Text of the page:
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Benevenuta invests in 2,500-ton forging press from Farina

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Author: Editorial Office

Benevenuta invests in 2,500-ton forging press from Farina
Benevenuta has invested in a 2,500-t-machine from Farina. Photo: Schuler

09.06.2021. At its site in Forno Canavese close to Turin, Italy, A. Benevenuta & C. S.p.A. produces hot-forged steel components for the automotive industry. The parts are used in suspension systems, transmissions, engines and brakes in passenger cars as well as tractors, trucks and earth moving machinery. The press force of the Benevenuta production lines ranges from 1,200 to 2,500 t. Now, the company will add another 2,500-t forging press from Farina, the Schuler affiliate.

“This is the second time that our customer has ordered a Farina press”, Schuler general manager Frank Klingemann points out. And Farina general manager Marco Gritti adds: “By investing in our kinetic energy recovering system (KERS), the customer will not only benefit from up to 40 % less power demand, but also from increased output and reduced maintenance costs.”

Kinetic energy recovering system (KERS)

With conventional hot forging presses, a large portion of the energy is converted into heat and dissipates into the environment by the flywheel during the clutch and braking process. With KERS, a switch on the auxiliary drive starts the cycle and takes the strain off the clutch, so that the total energy from the flywheel can be used for the forging process. Similarly, the energy released during the braking process is supplied to the flywheel. Among others, this results in a larger number of strokes per minute and less wear of clutch and break.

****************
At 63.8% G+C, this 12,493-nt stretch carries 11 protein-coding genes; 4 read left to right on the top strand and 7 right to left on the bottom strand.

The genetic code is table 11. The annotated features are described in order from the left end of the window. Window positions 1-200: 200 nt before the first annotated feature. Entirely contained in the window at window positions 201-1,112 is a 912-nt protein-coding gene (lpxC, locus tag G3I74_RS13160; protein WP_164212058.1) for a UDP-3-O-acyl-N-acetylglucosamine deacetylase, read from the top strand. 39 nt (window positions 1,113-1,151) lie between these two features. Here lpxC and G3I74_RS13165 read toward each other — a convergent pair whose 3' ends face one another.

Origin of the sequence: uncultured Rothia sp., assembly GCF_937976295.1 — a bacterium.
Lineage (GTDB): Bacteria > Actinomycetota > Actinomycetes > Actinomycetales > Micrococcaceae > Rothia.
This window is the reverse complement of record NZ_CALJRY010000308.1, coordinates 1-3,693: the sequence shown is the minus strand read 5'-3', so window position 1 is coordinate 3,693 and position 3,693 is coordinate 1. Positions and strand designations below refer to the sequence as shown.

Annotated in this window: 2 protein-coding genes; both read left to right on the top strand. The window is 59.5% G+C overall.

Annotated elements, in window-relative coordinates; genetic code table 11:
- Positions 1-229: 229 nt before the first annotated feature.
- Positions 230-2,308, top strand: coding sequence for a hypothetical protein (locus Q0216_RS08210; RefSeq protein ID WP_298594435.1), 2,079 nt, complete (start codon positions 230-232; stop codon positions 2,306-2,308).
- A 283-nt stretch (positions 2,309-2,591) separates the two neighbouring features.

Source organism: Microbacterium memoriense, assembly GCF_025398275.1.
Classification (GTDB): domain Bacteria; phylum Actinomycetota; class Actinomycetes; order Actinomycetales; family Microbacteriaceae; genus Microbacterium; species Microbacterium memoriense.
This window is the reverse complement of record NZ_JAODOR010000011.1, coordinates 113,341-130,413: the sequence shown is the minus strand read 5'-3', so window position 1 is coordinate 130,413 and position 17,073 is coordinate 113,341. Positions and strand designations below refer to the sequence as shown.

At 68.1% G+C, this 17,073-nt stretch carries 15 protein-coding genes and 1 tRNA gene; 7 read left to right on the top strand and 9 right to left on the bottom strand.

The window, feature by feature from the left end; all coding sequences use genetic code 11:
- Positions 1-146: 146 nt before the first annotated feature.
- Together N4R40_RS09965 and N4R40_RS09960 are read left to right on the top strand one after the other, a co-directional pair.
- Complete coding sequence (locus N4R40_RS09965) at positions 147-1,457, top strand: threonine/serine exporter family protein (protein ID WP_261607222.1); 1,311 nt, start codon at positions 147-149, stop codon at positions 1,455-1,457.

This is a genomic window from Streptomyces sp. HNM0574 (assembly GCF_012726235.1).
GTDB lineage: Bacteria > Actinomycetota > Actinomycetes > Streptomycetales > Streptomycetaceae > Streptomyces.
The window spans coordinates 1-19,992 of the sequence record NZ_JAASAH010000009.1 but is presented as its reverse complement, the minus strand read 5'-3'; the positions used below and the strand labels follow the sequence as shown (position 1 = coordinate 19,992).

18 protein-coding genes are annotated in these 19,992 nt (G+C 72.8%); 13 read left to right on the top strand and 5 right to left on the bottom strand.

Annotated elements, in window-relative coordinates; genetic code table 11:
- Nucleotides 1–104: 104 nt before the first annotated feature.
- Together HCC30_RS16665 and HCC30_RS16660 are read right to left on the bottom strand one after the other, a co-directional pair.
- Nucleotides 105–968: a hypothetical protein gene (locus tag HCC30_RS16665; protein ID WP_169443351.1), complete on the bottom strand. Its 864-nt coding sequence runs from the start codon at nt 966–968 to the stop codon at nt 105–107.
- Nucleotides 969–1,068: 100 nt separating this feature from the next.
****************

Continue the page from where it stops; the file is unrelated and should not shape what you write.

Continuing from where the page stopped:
The forging dies are developed and manufactured in an own department of Benevenuta at Forno Canavese. At the other production site in Valperga, machining and assembly is done with innovative automated processes. The company was founded in Italy 130 years ago. In 1996, Benevenuta Argentina was set up as a manufacturer of shift forks for passenger cars transmissions. Today, the product range at the Cordoba site includes shift rails, shift lugs and complete subassemblies.

 

(Source: Schuler)